- Build an objective function that takes into account the end goal for each customer - the current value of a customer is its net worth plus its future worth minus the cost of the targeting, etc
- Build the datasets with the time frame that suits your business: do we want to be able to send messages every minute, day, week, on a customer trigger?
- Have some deterministic scenarii (customer journeys) with expected outcomes. This will be used to compare models and determine which model is currently the best one to roll out
- Be patient, the reinforcement learning model takes time to learn and the more you allow for randomization, the faster it’ll learn
- Create automatic retraining pipelines, to automatically retrain the reinforcement learning model, evaluate it on the scenarii and redeploy
- Think about a cold start strategy, for when there will be a new product, or a new customer for which there is little data to start with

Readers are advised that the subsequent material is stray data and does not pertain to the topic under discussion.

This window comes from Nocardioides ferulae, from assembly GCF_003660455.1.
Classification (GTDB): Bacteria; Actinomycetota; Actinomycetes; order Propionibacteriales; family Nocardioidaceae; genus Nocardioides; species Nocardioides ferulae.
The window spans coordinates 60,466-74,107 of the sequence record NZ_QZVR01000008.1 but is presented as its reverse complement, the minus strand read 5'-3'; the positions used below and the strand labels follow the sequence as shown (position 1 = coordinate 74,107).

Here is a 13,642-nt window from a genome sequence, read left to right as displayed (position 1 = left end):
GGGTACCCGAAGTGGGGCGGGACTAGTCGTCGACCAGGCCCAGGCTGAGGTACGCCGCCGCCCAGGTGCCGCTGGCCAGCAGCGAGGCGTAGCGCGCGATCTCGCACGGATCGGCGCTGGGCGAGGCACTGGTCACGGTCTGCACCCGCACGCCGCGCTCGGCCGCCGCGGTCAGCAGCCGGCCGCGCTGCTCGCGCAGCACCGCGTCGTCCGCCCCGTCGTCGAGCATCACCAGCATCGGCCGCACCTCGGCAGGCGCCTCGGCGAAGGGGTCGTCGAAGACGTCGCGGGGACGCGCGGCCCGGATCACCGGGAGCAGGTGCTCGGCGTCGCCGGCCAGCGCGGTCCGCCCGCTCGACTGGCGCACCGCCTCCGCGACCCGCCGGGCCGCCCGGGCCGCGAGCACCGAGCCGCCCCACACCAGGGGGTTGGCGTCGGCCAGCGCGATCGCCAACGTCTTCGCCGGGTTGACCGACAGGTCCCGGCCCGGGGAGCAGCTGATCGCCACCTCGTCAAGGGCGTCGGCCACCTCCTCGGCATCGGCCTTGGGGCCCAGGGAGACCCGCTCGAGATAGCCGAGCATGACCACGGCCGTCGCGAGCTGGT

- Be patient again, it’ll take time before you have captured enough variation and enough information for the best policy to emerge
It’s not easy and you need to design the steps carefully. Yet, it is worth it, if well implemented, a reinforcement learning framework will be able to handle your marketing strategy in an automatic and integrated way.
You can even think bigger and automatically generate the content of mails, add price sensitivity into the model, etc. We’ll not dive into this topic right now but maybe this is a good topic for a future post?
In this very interesting article, the authors go even further, stating that
Intelligence, and its associated abilities, can be understood as subserving the maximisation of reward
So definitely RL and agents models are just starting to be used and their full potential is far from being reached.
We'll have soon a post on how we analysed and built a model for next best actions problem.